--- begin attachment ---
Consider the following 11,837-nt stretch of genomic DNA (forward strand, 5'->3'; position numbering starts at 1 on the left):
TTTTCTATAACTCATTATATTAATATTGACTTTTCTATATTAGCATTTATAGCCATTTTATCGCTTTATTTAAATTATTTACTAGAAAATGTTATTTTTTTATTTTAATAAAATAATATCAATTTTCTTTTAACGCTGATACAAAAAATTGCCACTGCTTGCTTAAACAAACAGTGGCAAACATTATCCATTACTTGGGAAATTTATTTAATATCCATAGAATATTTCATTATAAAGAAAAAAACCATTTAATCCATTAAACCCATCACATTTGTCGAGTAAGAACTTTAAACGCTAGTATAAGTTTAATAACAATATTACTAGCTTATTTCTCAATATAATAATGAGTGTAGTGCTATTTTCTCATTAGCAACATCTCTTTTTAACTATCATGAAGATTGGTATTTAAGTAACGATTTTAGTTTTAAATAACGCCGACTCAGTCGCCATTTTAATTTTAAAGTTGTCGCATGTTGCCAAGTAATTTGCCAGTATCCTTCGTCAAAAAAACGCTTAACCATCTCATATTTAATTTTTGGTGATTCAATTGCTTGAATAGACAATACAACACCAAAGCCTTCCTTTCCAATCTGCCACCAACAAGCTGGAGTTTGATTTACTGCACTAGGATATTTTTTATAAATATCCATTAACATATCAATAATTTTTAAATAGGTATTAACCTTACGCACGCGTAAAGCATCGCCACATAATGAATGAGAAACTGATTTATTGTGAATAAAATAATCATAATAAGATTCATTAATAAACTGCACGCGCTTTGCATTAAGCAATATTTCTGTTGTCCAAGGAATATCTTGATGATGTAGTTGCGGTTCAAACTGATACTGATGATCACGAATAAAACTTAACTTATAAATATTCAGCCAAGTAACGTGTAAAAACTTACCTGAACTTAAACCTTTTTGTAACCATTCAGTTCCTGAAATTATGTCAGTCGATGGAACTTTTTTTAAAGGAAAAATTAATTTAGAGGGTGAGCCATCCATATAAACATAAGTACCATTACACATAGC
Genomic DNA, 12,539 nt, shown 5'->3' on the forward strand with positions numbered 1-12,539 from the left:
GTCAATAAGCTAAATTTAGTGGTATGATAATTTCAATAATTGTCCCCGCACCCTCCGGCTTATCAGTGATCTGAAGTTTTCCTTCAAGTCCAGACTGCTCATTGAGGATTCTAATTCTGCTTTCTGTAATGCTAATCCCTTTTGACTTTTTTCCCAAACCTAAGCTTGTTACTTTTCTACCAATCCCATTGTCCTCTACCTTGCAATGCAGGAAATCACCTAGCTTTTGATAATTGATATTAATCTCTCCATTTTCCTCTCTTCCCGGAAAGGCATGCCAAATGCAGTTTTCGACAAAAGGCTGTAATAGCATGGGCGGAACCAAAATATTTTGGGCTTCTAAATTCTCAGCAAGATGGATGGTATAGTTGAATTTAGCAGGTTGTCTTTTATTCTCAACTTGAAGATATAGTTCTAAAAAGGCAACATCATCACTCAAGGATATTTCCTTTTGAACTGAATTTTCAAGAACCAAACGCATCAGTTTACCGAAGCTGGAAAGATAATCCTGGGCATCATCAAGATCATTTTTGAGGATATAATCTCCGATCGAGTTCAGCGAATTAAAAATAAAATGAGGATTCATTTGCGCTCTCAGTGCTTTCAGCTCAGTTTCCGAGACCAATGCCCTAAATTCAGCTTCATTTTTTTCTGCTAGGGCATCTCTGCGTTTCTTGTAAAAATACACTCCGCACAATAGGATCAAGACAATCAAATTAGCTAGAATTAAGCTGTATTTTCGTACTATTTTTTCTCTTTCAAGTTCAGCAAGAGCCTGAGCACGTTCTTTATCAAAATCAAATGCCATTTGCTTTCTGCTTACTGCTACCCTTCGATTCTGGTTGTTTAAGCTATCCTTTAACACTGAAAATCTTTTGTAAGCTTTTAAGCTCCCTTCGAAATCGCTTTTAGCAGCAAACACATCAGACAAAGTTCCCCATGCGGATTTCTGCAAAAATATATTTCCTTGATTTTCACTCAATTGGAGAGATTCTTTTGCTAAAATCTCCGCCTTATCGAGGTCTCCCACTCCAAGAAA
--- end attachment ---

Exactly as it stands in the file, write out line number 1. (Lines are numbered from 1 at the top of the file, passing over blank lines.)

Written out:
Consider the following 11,837-nt stretch of genomic DNA (forward strand, 5'->3'; position numbering starts at 1 on the left):